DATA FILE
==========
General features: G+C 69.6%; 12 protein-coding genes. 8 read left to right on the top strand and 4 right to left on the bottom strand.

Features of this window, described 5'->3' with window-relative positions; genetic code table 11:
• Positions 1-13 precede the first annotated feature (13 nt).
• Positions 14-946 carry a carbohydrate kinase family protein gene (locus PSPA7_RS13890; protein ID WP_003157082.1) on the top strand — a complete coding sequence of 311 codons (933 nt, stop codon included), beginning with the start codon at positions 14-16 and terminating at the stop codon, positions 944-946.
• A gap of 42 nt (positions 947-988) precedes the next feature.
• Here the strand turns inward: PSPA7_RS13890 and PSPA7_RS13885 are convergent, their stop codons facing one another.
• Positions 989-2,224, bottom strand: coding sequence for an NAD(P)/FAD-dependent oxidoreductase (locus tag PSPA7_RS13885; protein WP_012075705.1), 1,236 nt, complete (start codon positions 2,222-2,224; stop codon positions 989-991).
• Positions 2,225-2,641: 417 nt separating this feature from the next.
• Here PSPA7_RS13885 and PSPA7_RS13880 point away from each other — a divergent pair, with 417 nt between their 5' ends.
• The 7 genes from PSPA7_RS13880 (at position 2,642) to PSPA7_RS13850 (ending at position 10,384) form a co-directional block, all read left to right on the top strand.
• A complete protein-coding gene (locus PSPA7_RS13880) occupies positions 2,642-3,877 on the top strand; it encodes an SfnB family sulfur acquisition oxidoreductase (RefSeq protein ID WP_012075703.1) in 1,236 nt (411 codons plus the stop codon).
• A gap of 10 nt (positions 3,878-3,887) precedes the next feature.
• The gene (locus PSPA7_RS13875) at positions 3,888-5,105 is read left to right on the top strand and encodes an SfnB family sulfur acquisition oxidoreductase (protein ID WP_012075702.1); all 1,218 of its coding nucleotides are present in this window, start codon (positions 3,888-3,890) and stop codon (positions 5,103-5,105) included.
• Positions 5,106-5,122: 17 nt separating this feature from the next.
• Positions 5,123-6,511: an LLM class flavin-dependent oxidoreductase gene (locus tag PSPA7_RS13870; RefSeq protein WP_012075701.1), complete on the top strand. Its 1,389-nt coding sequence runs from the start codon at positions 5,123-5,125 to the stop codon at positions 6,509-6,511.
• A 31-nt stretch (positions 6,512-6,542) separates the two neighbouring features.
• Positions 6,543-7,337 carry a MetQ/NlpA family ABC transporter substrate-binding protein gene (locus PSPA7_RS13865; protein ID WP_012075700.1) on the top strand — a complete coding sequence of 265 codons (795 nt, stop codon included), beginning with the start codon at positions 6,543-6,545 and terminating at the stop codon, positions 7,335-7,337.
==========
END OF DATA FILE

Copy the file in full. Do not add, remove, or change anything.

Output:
General features: G+C 69.6%; 12 protein-coding genes. 8 read left to right on the top strand and 4 right to left on the bottom strand.

Features of this window, described 5'->3' with window-relative positions; genetic code table 11:
• Positions 1-13 precede the first annotated feature (13 nt).
• Positions 14-946 carry a carbohydrate kinase family protein gene (locus PSPA7_RS13890; protein ID WP_003157082.1) on the top strand — a complete coding sequence of 311 codons (933 nt, stop codon included), beginning with the start codon at positions 14-16 and terminating at the stop codon, positions 944-946.
• A gap of 42 nt (positions 947-988) precedes the next feature.
• Here the strand turns inward: PSPA7_RS13890 and PSPA7_RS13885 are convergent, their stop codons facing one another.
• Positions 989-2,224, bottom strand: coding sequence for an NAD(P)/FAD-dependent oxidoreductase (locus tag PSPA7_RS13885; protein WP_012075705.1), 1,236 nt, complete (start codon positions 2,222-2,224; stop codon positions 989-991).
• Positions 2,225-2,641: 417 nt separating this feature from the next.
• Here PSPA7_RS13885 and PSPA7_RS13880 point away from each other — a divergent pair, with 417 nt between their 5' ends.
• The 7 genes from PSPA7_RS13880 (at position 2,642) to PSPA7_RS13850 (ending at position 10,384) form a co-directional block, all read left to right on the top strand.
• A complete protein-coding gene (locus PSPA7_RS13880) occupies positions 2,642-3,877 on the top strand; it encodes an SfnB family sulfur acquisition oxidoreductase (RefSeq protein ID WP_012075703.1) in 1,236 nt (411 codons plus the stop codon).
• A gap of 10 nt (positions 3,878-3,887) precedes the next feature.
• The gene (locus PSPA7_RS13875) at positions 3,888-5,105 is read left to right on the top strand and encodes an SfnB family sulfur acquisition oxidoreductase (protein ID WP_012075702.1); all 1,218 of its coding nucleotides are present in this window, start codon (positions 3,888-3,890) and stop codon (positions 5,103-5,105) included.
• Positions 5,106-5,122: 17 nt separating this feature from the next.
• Positions 5,123-6,511: an LLM class flavin-dependent oxidoreductase gene (locus tag PSPA7_RS13870; RefSeq protein WP_012075701.1), complete on the top strand. Its 1,389-nt coding sequence runs from the start codon at positions 5,123-5,125 to the stop codon at positions 6,509-6,511.
• A 31-nt stretch (positions 6,512-6,542) separates the two neighbouring features.
• Positions 6,543-7,337 carry a MetQ/NlpA family ABC transporter substrate-binding protein gene (locus PSPA7_RS13865; protein ID WP_012075700.1) on the top strand — a complete coding sequence of 265 codons (795 nt, stop codon included), beginning with the start codon at positions 6,543-6,545 and terminating at the stop codon, positions 7,335-7,337.